Features of the LX.1495 Receiver . . . . . .a

tuneable from 135 - 155 MHz frequency LED display frequency steps: 1, 10 and 100 kHz 4 programmable frequency memories frequency and channel scan power supply via co-ax to the downconvertersignal meter and AFC BNC input, 2 outputs oscilloscope) suitable for CHRPT (decoder and/or The LX.1495 receiver


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The Decoder I decided to build the Rob Alblas digital decoder, which cost me about 115 euro. This decoder is suitable for HRPT, CHRPT and HRI. Rob uses an EPROM for the decoder and he has also designed a test version with a 'bit integration and dump' function to get less speckles in the image. Some people reported that although this test version produced fewer speckles it gave more bad lines (even at a high signal level) and that their images were not useable. But I wanted to give it a try to see this behaviour for myself. After the first HRPT images with Rob's standard EPROM I changed to his test EPROM and what a miracle - it was running without any bad lines! I improved my system performance by up to 2 dB and feel that its performance almost matches that of an analog decoder. But Rob Alblas, Gotz Romahn (who made some decoder measurements) and I don't know why it is working so well with my Nuoua Elettronica receiver. Then Bob Barnes used the 'bit integrator and dump' EPROM after some modifications of the Sam Elsdon receiver (see RIG 721 and now it also is working without bad lines. It seems that the IF filter modification was the reason for this success and I hope more people can verify this result. Because of the non-inverted receiver output there was no change at the decoder but I did have to build a simple comparator (LM311 and some resistors) with a low-pass-filter to feed the decoder input. The -l[on Plus Utra is an antenna rotator system similar to the G5500 rotator and costs about 950 euro. I have such a rotator and built the FodTrack rotator interface. This interface is really easy to build, cost me only 25 Euro and connects to the LPT2 port of the PC. Wrtrack is used to feed the FodTrack rotator interface with the required azimuth and elevation data. System AdJustments After I had built the decoder, comparator and low-pass-filter into the receiver box and connected all the units together, I searched for the Meteosat-7 signal with an APT receiver, adjusting the helical feed position (focal length) and azil:rutlr/elevation of the dish for the best signal. With the WxSat software I saw a completely noise-free Meteosat-7 image. Next I tracked a NOAA satellite and used its signal to adjust the decoder VCO trimmer for the best signal lock. I did this with a low satellite pass (elevation about 5" to 10"). Fina1ly, I started up my 4OOMHz PC, connected the decoder to LPT1 and the FodTrack interface to LPI2 and ran WxTrack (David Taylor), Wsat (Rob Alblas). I then recorded the first HRPT data with my new system and got a brilliant image with the HRPT reader (David Taylor).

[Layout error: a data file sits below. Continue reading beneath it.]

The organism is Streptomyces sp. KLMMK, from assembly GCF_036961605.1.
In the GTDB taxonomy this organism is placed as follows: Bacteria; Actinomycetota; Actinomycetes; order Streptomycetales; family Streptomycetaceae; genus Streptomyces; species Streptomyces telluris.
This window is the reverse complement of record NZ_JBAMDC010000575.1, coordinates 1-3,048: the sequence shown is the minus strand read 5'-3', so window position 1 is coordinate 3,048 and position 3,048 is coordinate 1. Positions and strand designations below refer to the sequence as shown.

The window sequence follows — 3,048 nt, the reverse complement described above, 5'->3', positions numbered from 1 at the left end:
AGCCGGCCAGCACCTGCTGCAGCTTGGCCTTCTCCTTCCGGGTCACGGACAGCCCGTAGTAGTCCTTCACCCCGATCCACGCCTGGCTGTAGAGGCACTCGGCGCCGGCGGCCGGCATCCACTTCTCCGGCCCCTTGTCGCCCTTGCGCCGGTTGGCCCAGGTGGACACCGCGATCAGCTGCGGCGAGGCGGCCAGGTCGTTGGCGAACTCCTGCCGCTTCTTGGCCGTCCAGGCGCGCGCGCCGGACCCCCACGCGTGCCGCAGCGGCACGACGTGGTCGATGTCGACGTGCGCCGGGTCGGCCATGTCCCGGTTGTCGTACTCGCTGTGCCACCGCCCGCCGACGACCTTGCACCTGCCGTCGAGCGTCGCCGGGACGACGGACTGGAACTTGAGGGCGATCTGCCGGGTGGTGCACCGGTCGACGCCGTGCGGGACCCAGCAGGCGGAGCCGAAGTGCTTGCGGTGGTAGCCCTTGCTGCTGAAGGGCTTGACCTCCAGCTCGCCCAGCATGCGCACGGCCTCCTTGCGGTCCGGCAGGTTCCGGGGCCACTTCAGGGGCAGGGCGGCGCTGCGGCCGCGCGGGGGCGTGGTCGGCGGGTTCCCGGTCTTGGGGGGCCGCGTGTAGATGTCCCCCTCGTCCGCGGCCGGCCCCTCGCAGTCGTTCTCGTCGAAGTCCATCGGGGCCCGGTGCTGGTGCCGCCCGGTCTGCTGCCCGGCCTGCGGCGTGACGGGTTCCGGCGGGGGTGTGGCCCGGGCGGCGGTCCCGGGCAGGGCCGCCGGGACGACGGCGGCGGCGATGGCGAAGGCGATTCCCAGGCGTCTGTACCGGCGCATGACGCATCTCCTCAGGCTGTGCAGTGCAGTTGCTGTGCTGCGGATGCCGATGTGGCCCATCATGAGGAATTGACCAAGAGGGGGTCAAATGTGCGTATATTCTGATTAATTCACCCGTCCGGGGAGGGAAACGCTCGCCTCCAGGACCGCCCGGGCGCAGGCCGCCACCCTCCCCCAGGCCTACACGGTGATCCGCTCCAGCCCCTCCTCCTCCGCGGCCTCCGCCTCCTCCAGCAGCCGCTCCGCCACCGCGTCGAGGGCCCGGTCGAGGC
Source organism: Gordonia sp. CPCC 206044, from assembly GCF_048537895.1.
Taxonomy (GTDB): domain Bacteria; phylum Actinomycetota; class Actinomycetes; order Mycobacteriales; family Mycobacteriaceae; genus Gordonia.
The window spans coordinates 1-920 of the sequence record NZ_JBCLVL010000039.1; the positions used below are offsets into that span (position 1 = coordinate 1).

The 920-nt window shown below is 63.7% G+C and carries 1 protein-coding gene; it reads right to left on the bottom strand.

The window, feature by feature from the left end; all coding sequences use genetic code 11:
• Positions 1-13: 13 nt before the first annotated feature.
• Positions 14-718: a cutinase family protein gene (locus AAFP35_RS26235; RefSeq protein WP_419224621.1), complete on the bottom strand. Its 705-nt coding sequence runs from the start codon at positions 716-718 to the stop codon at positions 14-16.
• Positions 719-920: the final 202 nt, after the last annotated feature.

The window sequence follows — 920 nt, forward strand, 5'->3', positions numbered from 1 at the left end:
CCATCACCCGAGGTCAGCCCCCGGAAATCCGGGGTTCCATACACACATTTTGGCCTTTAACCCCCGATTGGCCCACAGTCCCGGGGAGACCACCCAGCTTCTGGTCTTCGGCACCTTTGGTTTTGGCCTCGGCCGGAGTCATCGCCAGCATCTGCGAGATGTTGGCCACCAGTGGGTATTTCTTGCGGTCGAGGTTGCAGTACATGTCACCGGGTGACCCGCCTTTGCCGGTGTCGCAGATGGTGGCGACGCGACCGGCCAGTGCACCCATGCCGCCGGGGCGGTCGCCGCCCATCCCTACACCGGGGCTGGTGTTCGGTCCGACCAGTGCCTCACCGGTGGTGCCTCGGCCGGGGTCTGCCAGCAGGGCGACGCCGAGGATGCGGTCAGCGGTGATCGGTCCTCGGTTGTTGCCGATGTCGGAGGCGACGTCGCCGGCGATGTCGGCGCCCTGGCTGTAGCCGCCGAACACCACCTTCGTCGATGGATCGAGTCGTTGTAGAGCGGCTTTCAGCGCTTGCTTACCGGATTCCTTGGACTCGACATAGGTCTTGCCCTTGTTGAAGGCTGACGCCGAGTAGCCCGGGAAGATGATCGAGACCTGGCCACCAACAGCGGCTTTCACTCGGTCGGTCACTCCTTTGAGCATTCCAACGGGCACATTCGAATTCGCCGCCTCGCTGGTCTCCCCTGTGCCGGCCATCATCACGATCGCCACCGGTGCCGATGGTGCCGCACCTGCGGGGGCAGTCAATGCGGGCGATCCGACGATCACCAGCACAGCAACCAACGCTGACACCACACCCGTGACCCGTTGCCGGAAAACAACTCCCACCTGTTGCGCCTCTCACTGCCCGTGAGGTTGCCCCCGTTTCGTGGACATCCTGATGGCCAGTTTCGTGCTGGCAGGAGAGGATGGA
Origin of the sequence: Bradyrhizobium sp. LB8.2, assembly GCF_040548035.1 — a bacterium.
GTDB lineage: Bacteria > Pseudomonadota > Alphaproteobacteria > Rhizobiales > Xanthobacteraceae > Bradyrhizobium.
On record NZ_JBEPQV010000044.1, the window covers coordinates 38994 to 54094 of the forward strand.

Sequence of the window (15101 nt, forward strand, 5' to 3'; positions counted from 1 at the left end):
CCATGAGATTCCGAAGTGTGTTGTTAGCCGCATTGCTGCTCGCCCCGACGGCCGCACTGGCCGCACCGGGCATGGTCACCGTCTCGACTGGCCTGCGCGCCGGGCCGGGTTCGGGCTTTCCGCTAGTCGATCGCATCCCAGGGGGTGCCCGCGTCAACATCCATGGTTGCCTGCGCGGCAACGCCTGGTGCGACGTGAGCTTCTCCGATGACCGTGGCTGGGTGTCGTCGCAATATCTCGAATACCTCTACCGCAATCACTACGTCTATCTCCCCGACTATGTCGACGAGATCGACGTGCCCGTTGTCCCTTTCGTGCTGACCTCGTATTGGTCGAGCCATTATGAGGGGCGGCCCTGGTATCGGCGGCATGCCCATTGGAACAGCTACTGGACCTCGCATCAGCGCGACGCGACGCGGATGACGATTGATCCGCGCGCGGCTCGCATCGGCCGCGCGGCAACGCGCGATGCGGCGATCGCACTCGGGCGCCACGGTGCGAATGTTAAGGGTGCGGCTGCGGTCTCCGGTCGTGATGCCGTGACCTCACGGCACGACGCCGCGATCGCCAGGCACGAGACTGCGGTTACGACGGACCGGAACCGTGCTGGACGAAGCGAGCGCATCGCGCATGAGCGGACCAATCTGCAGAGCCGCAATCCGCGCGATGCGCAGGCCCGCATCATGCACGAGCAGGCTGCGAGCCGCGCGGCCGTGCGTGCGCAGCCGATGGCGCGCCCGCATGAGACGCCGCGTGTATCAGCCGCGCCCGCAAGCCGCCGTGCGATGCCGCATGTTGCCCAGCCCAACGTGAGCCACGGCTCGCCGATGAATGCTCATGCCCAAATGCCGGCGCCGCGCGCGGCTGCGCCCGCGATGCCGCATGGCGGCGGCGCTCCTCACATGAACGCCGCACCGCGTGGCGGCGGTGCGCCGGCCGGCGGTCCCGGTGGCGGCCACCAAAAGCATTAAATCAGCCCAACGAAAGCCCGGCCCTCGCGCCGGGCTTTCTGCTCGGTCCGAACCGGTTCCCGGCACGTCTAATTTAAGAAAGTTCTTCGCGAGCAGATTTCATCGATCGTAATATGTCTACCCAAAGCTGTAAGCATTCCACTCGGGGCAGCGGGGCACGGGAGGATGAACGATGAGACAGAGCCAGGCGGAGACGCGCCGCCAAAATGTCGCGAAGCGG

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Now I had noise-free images down to 5" with NOAA 77 and NOAA 16, about 6" \Mith NOAA 12/14 and 15' with NOAA 15. Summary 81 cm x72 cm offsetdish 25 Euro Home-made helicalfeed 15 Euro Ready-builtLNA/downconverter 83 Euro Ready-builtHRPTreceiver- 207Euro Decoderkit - htto:// 115 Euro That totals around 450 Euro and only the helical feed, comparator and decoder were home-made projects. If you want to use a rotator plus tracking interface you need an extra budget of around 1OO0Euro. Have a look at my website http tlm em bers.s urte u.aUgerald_i h n i nge r to see many details about my HRPT system and additional information including the Nuoua Elettronica HRPT equipment.